Alexey Savrasov. Summer day. Chickens in the backyard, 1874
Have you ever listened to someone and realized that a book could be written based on the stories that were told to you?
Have you ever felt yourself absolutely helpless and shocked after learning that such a person left and took the whole world with herself and nobody ever will learn hundreds or thousands of stories that make a history of mankind on its normal, human level?
I met her in Anchorage, Alaska, in 1992 or 1993.
We spent just several hours together, and then there were several letters. She was Russian, in her 80's and her name was Tamara. As a girl, she lived in Manchuria, China, where her parents worked on the Chinese Eastern Railway built (1897-1903) on the border between Russia and China.
(The Chinese Eastern Railway was a single tracked line providing a shortcut for the famous world's longest railroad, the Trans-Siberian Railway from near the Siberian city of Chita via Harbin across northern inner Manchuria to the Russian port of Vladivostok).
When the civil war (1918-1922) started in Russia, her family fled to Malaysia, then somewhere else and finally came to Alaska. In Anchorage, she lived for the rest of her life, never changing her citizenship and speaking good Russian. All the Russian old-believers from the area, many of them fishermen, knew her and used to bring her salmon, and respected her highly. She told me a bit about her life, I didn't write it down and only several things are still in my memory. One of those things was about how her mother raised chickens while they lived in China.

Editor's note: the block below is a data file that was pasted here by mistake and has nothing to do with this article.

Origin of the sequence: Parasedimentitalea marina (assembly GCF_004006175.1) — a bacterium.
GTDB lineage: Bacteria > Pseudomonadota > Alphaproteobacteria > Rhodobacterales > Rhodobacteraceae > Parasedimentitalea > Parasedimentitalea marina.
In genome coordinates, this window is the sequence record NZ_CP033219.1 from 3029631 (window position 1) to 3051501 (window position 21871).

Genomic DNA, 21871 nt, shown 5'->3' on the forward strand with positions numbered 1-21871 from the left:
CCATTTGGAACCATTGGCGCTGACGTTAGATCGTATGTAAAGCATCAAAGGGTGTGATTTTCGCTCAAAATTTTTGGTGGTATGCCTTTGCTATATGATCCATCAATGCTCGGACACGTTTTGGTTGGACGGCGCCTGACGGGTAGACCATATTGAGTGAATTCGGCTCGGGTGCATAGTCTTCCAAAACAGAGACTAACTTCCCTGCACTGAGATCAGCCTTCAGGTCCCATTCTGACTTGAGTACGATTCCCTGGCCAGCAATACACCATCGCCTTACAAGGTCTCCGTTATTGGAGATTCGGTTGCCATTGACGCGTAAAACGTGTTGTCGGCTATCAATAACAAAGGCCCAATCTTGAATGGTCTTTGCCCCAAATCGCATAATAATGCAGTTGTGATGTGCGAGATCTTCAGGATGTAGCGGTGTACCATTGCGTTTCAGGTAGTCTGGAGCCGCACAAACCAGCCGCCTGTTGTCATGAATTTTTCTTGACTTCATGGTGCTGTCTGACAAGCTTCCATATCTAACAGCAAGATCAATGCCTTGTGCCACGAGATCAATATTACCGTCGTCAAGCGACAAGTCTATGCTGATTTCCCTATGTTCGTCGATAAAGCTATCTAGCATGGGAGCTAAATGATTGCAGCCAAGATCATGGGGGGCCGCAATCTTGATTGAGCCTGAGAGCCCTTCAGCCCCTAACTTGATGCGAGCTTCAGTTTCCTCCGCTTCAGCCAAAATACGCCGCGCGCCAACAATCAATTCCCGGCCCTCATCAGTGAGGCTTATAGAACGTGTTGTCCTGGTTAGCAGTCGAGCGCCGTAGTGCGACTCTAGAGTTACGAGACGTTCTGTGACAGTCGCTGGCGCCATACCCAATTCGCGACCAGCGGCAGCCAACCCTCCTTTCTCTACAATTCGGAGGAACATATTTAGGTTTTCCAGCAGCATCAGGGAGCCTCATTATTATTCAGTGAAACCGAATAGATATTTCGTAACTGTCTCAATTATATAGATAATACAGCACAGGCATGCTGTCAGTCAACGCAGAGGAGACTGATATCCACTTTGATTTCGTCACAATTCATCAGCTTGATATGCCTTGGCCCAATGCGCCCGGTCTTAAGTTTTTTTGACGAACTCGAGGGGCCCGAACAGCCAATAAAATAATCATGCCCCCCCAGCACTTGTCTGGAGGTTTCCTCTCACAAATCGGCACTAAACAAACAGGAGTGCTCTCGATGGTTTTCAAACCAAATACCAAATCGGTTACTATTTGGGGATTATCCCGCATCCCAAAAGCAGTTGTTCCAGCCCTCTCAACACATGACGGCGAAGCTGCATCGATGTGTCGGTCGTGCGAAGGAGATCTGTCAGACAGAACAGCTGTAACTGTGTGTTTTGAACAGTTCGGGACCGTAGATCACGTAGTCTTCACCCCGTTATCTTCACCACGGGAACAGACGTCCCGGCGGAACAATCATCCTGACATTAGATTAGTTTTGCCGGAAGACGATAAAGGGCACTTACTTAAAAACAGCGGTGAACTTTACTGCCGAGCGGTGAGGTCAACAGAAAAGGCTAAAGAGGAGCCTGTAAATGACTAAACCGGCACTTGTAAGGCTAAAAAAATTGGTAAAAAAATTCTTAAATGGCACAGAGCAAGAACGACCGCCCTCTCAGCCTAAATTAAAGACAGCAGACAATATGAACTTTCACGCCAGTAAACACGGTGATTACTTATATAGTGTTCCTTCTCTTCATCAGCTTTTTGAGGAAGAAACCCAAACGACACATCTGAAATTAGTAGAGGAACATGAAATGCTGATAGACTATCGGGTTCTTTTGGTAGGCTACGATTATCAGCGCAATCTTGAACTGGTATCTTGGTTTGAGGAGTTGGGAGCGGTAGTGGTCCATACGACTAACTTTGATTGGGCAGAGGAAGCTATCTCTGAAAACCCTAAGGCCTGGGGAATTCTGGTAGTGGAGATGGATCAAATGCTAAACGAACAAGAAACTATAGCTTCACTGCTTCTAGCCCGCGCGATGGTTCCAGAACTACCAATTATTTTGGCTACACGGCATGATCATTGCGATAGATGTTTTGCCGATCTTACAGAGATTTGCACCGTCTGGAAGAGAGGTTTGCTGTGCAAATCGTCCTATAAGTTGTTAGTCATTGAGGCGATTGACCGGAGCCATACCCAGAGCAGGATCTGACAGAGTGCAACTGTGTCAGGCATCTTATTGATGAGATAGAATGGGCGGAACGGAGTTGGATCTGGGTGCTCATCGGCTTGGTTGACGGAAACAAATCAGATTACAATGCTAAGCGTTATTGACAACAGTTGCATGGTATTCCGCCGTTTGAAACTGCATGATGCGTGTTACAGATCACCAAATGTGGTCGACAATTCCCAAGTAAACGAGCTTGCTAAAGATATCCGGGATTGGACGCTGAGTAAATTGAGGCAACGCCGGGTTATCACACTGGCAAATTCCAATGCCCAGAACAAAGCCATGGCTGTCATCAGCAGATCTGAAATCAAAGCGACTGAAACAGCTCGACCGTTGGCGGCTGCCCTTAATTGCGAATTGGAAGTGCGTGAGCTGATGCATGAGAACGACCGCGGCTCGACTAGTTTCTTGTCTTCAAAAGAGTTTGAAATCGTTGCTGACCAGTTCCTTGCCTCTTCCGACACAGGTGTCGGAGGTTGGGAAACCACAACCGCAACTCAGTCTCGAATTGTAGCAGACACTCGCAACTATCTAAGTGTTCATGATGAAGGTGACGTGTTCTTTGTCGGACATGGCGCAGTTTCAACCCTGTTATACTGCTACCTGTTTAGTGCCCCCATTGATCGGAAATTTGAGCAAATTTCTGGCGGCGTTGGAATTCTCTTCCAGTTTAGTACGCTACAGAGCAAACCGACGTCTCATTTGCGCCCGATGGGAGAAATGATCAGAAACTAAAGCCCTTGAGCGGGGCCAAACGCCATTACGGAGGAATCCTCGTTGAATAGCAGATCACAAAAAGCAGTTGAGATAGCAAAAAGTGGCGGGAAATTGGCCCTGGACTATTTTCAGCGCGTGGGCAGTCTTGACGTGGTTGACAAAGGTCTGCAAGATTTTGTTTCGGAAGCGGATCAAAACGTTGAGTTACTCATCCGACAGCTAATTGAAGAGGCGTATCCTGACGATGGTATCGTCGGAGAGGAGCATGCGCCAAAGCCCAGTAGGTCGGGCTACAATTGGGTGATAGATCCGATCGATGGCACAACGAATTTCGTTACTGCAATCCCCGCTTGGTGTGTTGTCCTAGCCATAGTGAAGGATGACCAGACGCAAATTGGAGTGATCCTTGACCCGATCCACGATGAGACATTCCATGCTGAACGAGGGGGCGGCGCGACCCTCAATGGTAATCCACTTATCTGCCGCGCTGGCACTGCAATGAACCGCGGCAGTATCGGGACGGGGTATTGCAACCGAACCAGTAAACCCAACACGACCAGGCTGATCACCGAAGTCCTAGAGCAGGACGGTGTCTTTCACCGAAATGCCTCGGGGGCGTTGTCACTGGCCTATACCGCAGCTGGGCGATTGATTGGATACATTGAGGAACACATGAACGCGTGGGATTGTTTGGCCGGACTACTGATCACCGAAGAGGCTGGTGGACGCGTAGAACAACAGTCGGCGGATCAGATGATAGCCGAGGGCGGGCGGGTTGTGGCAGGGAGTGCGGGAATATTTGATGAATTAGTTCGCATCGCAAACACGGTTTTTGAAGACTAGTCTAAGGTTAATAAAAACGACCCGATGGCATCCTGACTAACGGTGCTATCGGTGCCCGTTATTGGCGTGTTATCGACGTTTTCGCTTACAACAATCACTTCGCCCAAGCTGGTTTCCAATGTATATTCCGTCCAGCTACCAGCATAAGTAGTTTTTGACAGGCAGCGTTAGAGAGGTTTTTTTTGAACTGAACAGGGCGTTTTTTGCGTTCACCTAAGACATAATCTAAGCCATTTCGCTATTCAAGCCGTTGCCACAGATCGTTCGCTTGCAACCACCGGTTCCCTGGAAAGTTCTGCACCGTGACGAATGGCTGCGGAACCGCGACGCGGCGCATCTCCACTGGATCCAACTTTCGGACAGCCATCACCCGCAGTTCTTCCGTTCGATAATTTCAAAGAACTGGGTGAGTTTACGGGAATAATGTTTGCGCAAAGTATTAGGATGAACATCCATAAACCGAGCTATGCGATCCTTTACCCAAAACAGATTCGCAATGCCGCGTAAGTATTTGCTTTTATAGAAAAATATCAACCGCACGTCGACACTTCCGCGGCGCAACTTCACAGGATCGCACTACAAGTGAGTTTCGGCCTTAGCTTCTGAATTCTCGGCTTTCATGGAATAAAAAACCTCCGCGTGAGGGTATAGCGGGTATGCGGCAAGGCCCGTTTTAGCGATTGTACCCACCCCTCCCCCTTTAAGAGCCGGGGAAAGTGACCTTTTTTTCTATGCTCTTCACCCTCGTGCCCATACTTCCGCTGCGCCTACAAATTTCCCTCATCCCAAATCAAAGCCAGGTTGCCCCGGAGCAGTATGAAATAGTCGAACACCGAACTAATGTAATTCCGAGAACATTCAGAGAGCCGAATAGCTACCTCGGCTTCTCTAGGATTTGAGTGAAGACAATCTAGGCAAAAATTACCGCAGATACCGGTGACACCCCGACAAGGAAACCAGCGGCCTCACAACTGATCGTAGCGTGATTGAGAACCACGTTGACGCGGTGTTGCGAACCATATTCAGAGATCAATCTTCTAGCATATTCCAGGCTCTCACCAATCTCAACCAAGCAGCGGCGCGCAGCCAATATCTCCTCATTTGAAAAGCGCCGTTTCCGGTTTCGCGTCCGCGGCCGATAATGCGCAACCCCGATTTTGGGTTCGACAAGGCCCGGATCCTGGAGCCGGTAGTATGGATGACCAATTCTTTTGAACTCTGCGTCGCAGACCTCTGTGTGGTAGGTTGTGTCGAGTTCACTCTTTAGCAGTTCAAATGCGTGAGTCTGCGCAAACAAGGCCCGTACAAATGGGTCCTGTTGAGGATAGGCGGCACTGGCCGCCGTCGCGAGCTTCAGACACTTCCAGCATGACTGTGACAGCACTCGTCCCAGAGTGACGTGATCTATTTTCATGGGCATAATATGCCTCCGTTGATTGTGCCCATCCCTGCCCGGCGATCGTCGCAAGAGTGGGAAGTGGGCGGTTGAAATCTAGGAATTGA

There were two tricks she used which helped her to keep them healthy through the severely cold Nothern China winters.
Locals couldn't understand how she managed not to lose any of her birds when everyone else did.
She shared her secrets with them. Now, I am sharing them with you. These are her secrets. First: when the cold season would come, she took her chickens one by one and dipped their feet in vodka. Second: From time to time, she used to give them finely chopped raw meat. Don't ask me how these two things made chickens stronger, more cold resistent and healthier. I don't know more than you, but this is what Tamara's mother did.
I doubt that the 21st century chicken growers need to use these tricks with their own birds. I just wanted to tell you something that is more than a hundred years old and that is like a grain of sand in the world's history. For some reason, I didn't want this tiny grain of sand to get lost forever like so often happens with billions and zillions of other grains which disappear every day without a trace after their carriers leave us.
The chicken pictures in this post were taken in the Russian countryside, very close to Manchuria, where I was born.